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“If You Wish, Lord”
Thursday of the First Week in Ordinary Time
A leper came to him [and kneeling down] begged him and said, “If you wish, you can make me clean.” Moved with pity, he stretched out his hand, touched him, and said to him, “I do will it. Be made clean.” The leprosy left him immediately, and he was made clean. Then, warning him sternly, he dismissed him at once. Then he said to him, “See that you tell no one anything, but go, show yourself to the priest and offer for your cleansing what Moses prescribed; that will be proof for them.” The man went away and began to publicize the whole matter. He spread the report abroad so that it was impossible for Jesus to enter a town openly. He remained outside in deserted places, and people kept coming to him from everywhere.
Opening Prayer: Lord Jesus, grant that in every challenging situation, my prayer will also be “if you wish.” Let your will be what I will too.
- “If You Wish”: The leper teaches us a lesson in true obedience to God’s will. The proper disposition before God is a humble heart that requests what we think we need, always aware that God has the bigger picture. 1 Timothy 2:4 reminds us that “God desires all people to be saved.” This is a far wider scope than the healing of my sore toe, a broken leg, and even the most aggressive of cancers. While the Lord is capable of healing the worst case scenario, he is also capable of working the greatest of invisible miracles—the sanctity of one’s soul through faith, sometimes the darkness of faith. Like the leper, let our prayer be steeped in the attitude of “if you wish Lord.”
- “I Do Will It”: The leper had requested to “be made clean.” On a spiritual level, this is equivalent to purity of heart. Purity of heart, will, mind, and conscience is the cure the Lord wishes to work in our lives. When it seems that life circumstances are purifying me, I hear him say those words, “I do will it.” I seek to live by faith and trust that he can work good for those who love God (Romans 8:28).
- “Show Yourself to the Priest”: The law of Moses prescribed the ritual purification of a leper before he could return to society. Miriam was struck with a skin disease for her disobedience. The Lord commanded that she be separated from the people for seven days and then be brought back (Numbers 12:10-15). Naaman, an army commander, was ordered to wash seven times in the Jordan to be cleansed of his leprosy (2 Kings 5:1-14). In both cases, God worked a cleansing, a purification through obedience. Miriam did not want to feel “castigated” from her people for seven days. Naaman ridiculed the notion of dipping himself seven times in the waters. But that was the Lord’s command and the required purification for reentry to communion. After Jesus cured the leper, he sent the man to the priests. His intention was not to show off his power, but to open the way for reentry into the community. Jesus also seeks to open the path to our fullness of communion. That path is marked by obedience and purification. And many times, obedience is sufficient purification!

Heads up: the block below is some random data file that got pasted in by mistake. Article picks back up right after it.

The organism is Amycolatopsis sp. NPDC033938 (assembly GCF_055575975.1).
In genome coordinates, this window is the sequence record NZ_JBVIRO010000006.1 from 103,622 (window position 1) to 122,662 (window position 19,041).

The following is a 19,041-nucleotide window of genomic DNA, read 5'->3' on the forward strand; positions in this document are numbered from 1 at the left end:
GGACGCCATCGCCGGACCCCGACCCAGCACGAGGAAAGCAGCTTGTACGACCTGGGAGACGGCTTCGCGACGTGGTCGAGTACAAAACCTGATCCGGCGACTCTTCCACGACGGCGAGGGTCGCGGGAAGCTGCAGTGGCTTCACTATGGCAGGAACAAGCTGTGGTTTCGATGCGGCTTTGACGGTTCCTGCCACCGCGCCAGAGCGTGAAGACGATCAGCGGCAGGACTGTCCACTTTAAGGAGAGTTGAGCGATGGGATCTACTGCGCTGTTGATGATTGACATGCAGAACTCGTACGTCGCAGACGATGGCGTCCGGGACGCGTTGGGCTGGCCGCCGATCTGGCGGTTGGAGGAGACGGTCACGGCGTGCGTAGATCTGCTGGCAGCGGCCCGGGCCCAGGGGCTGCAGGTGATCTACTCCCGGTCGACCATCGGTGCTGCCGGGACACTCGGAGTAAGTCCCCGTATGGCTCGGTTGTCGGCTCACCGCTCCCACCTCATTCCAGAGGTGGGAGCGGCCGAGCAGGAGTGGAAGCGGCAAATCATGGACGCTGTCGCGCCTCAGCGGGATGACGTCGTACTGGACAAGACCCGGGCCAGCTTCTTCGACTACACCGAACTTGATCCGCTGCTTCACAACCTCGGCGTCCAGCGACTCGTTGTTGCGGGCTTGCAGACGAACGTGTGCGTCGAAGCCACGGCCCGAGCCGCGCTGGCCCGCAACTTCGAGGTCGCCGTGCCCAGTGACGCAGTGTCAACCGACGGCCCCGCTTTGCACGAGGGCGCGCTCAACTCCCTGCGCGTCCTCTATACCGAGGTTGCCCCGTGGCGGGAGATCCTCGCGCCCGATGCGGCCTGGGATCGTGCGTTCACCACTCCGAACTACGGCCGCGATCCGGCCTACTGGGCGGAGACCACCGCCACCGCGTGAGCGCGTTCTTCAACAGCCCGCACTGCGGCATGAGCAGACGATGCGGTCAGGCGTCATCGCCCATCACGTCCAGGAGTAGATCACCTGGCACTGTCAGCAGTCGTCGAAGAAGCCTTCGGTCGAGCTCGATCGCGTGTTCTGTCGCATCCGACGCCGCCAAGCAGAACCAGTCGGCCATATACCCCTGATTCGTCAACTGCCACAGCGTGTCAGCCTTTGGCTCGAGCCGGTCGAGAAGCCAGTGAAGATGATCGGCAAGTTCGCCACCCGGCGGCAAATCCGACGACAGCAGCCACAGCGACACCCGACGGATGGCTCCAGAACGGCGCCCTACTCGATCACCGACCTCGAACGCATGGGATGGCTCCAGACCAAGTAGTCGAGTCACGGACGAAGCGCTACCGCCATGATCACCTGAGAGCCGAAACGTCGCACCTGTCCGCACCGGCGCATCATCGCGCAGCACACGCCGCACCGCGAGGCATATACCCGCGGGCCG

Conversing with Christ: Lord Jesus, you desire my ultimate good, which is full communion with you in eternal life. Help me to keep the big picture in mind and assent in loving obedience to living a Christian attitude of faith, hope, and love.
Resolution: Lord, today by your grace, I will examine a difficulty in light of how I am responding with faith and trust in God’s ultimate desire for my purification (holiness).
For Further Reflection: Fr. Mike Schmitz on The Meaning of Suffering, https://www.youtube.com/watch?v=tR25hk8NVio.
Jennifer Ristine is a consecrated woman of Regnum Christi who is dedicated to spiritual and faith formation through teaching, conferences, writing, and spiritual direction. While serving in Ancient Magdala she wrote Mary Magdalene: Insights from Ancient Magdala.
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